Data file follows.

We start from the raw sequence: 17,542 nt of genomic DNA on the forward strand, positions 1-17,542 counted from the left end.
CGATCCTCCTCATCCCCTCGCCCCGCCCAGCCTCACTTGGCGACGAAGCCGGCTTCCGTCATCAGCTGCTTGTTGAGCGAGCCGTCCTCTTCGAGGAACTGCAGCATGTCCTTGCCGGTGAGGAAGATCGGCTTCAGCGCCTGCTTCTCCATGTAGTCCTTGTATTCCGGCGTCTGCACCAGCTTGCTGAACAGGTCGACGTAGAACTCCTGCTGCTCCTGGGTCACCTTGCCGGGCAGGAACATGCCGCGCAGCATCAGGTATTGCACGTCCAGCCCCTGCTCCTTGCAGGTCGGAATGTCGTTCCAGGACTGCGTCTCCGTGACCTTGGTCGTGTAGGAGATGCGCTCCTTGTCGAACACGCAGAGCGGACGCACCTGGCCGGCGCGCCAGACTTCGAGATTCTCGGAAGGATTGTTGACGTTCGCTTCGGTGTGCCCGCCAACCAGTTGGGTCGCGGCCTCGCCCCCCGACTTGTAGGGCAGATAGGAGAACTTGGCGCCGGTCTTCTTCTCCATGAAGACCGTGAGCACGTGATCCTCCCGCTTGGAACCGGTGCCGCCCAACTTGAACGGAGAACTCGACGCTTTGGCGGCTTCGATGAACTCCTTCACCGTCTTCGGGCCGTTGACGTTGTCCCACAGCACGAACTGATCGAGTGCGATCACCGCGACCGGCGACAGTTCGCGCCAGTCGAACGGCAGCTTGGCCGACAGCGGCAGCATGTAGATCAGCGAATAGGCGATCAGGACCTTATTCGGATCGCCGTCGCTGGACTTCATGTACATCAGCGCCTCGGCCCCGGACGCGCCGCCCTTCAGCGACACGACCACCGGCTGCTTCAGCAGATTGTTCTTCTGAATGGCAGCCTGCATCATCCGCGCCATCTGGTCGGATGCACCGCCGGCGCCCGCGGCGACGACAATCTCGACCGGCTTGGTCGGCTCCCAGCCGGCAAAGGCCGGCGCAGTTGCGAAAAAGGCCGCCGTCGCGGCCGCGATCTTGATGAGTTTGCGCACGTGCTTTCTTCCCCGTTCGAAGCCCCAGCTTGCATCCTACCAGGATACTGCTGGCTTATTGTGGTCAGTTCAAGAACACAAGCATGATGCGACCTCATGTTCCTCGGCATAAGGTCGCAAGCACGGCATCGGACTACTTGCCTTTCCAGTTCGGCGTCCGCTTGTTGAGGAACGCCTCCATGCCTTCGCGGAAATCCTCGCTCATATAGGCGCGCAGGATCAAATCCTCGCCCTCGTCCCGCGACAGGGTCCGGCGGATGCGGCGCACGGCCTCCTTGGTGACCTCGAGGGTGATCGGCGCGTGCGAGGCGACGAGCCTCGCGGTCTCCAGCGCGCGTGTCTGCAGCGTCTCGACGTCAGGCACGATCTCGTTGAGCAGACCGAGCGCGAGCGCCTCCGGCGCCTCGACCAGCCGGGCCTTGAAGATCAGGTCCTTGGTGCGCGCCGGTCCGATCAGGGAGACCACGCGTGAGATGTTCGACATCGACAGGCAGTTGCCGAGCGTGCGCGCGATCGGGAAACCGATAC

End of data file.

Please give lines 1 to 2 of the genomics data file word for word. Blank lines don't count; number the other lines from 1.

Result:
We start from the raw sequence: 17,542 nt of genomic DNA on the forward strand, positions 1-17,542 counted from the left end.
CGATCCTCCTCATCCCCTCGCCCCGCCCAGCCTCACTTGGCGACGAAGCCGGCTTCCGTCATCAGCTGCTTGTTGAGCGAGCCGTCCTCTTCGAGGAACTGCAGCATGTCCTTGCCGGTGAGGAAGATCGGCTTCAGCGCCTGCTTCTCCATGTAGTCCTTGTATTCCGGCGTCTGCACCAGCTTGCTGAACAGGTCGACGTAGAACTCCTGCTGCTCCTGGGTCACCTTGCCGGGCAGGAACATGCCGCGCAGCATCAGGTATTGCACGTCCAGCCCCTGCTCCTTGCAGGTCGGAATGTCGTTCCAGGACTGCGTCTCCGTGACCTTGGTCGTGTAGGAGATGCGCTCCTTGTCGAACACGCAGAGCGGACGCACCTGGCCGGCGCGCCAGACTTCGAGATTCTCGGAAGGATTGTTGACGTTCGCTTCGGTGTGCCCGCCAACCAGTTGGGTCGCGGCCTCGCCCCCCGACTTGTAGGGCAGATAGGAGAACTTGGCGCCGGTCTTCTTCTCCATGAAGACCGTGAGCACGTGATCCTCCCGCTTGGAACCGGTGCCGCCCAACTTGAACGGAGAACTCGACGCTTTGGCGGCTTCGATGAACTCCTTCACCGTCTTCGGGCCGTTGACGTTGTCCCACAGCACGAACTGATCGAGTGCGATCACCGCGACCGGCGACAGTTCGCGCCAGTCGAACGGCAGCTTGGCCGACAGCGGCAGCATGTAGATCAGCGAATAGGCGATCAGGACCTTATTCGGATCGCCGTCGCTGGACTTCATGTACATCAGCGCCTCGGCCCCGGACGCGCCGCCCTTCAGCGACACGACCACCGGCTGCTTCAGCAGATTGTTCTTCTGAATGGCAGCCTGCATCATCCGCGCCATCTGGTCGGATGCACCGCCGGCGCCCGCGGCGACGACAATCTCGACCGGCTTGGTCGGCTCCCAGCCGGCAAAGGCCGGCGCAGTTGCGAAAAAGGCCGCCGTCGCGGCCGCGATCTTGATGAGTTTGCGCACGTGCTTTCTTCCCCGTTCGAAGCCCCAGCTTGCATCCTACCAGGATACTGCTGGCTTATTGTGGTCAGTTCAAGAACACAAGCATGATGCGACCTCATGTTCCTCGGCATAAGGTCGCAAGCACGGCATCGGACTACTTGCCTTTCCAGTTCGGCGTCCGCTTGTTGAGGAACGCCTCCATGCCTTCGCGGAAATCCTCGCTCATATAGGCGCGCAGGATCAAATCCTCGCCCTCGTCCCGCGACAGGGTCCGGCGGATGCGGCGCACGGCCTCCTTGGTGACCTCGAGGGTGATCGGCGCGTGCGAGGCGACGAGCCTCGCGGTCTCCAGCGCGCGTGTCTGCAGCGTCTCGACGTCAGGCACGATCTCGTTGAGCAGACCGAGCGCGAGCGCCTCCGGCGCCTCGACCAGCCGGGCCTTGAAGATCAGGTCCTTGGTGCGCGCCGGTCCGATCAGGGAGACCACGCGTGAGATGTTCGACATCGACAGGCAGTTGCCGAGCGTGCGCGCGATCGGGAAACCGATAC